Here's a piece from the Los Angeles Times written by Carolyn Kellogg titled, "12 Reasons to Ignore the Naysayers: Do NaNoWriMo" . In Ms. Kellogg's article she counters one naysayer in particular, Salon writer Laura Miller in her rant titled, "Better Yet, DON'T Write That Novel."
And here's another advocate for the event, Marjorie Kehe from The Christian Science Monitor: "NaNoWriMo: Five Reasons Why You Should Participate". And then another opinion on the down sides by bestselling author Maggie Stiefvater, "My NaNoWriMo Anti-pep-talk".
Lot's of opinions on the subject; the above are just a sampling. For me, I think the event has a lot of great qualities & potential drawbacks, the best I've listed below:
- -Benefit: For writers trying to break the "edit as you go" habit, NaNo is the perfect framework to do it. It forces you to simply draft a story with little care for anything but story development. This could include character develpment, scenes, world building, dialogue, etc
- -Drawback: Words on a paper do not a story make. In other words, if you think that you'll have a completed novel on December 1st then you've missed the whole point. NaNoWriMo creates a draft, a very rough first draft. Alot of work lies ahead in order to shape up that draft into a cohesive, well-written novel.
- -Drawback: If you don't write smart, most of your novel will end up in the recycle bin, which could get frustrating and make you question the validity of doing such an event. What do I mean? Just because you put all these words on paper, are you still thinking about what makes a good story? You need to make sure you're working on the elements of a novel. The title of the event is National NOVEL Writing Month. Not National Dribble Writing Month. Don't write words for the sake of writing words just to get your word counts up and reach 50,000 words. Winning NaNoWriMo by doing that doesn't benefit anyone, least of all you. Your goal should be to have a drafted novel, something that can be revised into a book that could be published. So remember what makes a good story, and don't get so trapped into word counts that the novel doesn't get written.
- -Benefit: NaNo forces you to set daily writing goals. This is important for anyone serious about making writing into a career. You must have goals and force yourself to write even if you're not in the mood to do it, even if you feel uninspired. Those are the times you need to write the most. You wouldn't go two weeks without going to your job would you? No, because you wouldn't get paid. Same for writing, except here all the work is frontloaded, and if done right, the pay-off comes at the end.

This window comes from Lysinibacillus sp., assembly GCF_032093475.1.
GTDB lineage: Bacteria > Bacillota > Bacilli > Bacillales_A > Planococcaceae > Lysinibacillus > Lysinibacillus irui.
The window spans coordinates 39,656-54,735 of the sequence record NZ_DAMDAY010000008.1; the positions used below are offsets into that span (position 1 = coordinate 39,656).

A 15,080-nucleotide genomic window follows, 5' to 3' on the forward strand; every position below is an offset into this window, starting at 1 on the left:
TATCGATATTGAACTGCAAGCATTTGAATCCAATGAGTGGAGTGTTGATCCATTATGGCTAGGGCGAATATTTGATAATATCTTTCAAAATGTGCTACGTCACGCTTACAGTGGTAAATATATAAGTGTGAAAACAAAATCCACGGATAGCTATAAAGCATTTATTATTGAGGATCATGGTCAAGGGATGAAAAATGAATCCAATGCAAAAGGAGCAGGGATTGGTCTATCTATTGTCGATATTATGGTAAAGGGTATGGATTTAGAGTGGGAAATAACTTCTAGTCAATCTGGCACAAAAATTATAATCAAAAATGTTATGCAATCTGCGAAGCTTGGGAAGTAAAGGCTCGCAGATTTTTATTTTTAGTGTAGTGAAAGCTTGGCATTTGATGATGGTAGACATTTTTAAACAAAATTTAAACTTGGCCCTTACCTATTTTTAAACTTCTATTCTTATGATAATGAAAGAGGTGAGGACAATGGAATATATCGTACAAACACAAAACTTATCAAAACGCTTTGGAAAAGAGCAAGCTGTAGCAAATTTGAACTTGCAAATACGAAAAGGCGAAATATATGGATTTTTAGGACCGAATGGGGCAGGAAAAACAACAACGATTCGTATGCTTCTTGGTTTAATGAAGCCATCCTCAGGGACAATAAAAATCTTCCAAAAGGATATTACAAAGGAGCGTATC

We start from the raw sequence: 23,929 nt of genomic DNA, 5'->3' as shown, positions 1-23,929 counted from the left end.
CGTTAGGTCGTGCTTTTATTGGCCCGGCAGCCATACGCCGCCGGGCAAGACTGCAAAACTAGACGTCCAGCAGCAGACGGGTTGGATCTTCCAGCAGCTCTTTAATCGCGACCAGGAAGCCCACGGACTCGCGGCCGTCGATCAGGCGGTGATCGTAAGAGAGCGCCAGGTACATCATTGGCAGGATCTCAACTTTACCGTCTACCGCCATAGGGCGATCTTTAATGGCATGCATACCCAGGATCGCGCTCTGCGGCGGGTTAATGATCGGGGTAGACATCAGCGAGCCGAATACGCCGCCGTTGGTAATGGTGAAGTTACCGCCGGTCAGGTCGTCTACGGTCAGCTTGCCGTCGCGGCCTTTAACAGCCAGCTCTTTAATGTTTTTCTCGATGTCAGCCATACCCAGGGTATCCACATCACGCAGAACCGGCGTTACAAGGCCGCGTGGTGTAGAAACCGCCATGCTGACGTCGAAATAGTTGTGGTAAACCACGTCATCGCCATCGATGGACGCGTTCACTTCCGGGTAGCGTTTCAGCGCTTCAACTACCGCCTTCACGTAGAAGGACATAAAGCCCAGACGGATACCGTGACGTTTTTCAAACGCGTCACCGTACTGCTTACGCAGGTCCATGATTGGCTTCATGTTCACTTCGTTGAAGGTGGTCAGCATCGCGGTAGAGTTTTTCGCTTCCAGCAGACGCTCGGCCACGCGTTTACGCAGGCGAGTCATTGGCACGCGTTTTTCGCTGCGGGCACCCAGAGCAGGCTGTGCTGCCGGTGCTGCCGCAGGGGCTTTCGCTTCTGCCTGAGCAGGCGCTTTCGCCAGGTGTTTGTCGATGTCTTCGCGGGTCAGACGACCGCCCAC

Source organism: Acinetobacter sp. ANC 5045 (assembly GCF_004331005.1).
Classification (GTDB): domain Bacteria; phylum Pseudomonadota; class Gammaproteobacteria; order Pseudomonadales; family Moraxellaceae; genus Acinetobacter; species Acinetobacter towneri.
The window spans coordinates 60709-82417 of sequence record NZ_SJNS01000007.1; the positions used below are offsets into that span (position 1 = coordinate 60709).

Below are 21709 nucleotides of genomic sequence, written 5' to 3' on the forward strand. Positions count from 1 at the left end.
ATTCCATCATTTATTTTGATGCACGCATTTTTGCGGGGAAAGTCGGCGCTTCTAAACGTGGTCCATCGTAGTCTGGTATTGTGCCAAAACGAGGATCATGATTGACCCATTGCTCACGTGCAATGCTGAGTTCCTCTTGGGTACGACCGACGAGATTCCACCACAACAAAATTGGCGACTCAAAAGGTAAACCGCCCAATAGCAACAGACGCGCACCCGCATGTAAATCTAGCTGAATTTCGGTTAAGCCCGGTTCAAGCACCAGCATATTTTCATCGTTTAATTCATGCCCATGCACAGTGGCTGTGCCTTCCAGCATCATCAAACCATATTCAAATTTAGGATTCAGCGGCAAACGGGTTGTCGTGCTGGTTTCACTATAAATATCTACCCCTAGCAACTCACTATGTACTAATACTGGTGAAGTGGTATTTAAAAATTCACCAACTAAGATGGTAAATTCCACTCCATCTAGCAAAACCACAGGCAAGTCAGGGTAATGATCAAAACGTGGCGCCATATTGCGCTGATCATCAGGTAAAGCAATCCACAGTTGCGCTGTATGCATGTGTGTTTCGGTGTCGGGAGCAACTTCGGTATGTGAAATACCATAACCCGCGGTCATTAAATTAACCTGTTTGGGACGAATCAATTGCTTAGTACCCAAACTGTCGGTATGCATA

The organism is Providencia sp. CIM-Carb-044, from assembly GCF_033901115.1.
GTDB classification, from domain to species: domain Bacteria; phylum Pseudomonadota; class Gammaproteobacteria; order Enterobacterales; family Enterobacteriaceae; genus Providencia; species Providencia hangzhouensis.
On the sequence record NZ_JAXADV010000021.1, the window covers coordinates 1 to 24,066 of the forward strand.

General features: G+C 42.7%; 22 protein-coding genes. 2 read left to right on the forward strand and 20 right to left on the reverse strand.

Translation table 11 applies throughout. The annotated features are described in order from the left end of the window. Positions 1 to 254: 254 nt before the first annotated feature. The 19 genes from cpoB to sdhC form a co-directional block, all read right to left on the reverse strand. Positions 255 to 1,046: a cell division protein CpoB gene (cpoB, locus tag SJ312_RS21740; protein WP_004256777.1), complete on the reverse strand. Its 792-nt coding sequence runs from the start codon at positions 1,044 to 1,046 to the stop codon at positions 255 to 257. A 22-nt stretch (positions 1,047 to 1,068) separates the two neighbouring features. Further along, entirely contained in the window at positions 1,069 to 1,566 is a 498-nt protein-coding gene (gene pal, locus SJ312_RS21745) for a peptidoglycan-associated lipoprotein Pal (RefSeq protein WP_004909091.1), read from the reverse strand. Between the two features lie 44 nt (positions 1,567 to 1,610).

- -Drawback: It's easy to get discouraged when some participants crank through their novels and you're still moving along at a slow pace. If you're not careful you can sabatoge not only your motivation in this competition but also in your other writing as well. Compare yourself only if it helps you get where you need to be. Understand your writing capacity and set writing goals to match it. Perhaps you can crank out more words on the weekend than you can during the week - set your goals accordingly. No two writers think alike, write alike, or approach a novel the same way.
- -Benefit: There's a great community of writers drawn to NaNoWriMo. Writing is a lonely endeavor, so to be able to connect with others who share your interest is a rewarding feeling. Befriending NaNo writing buddies could help you forge relationships with writings that could become critique partners for the rest of the year. Also, the community offers encouragement on days when the doubts creep in or your word counts are low. Many of the regional/local NaNo groups offer links to tools like Name Generators and schedule local write-ins.
- -Drawback: The community can easily become distracting, and this can take you away from the actual point of the event which is writing. So be careful not to devote excessive time to your buddy list or local NaNo Facebook page, find the balance that works for you.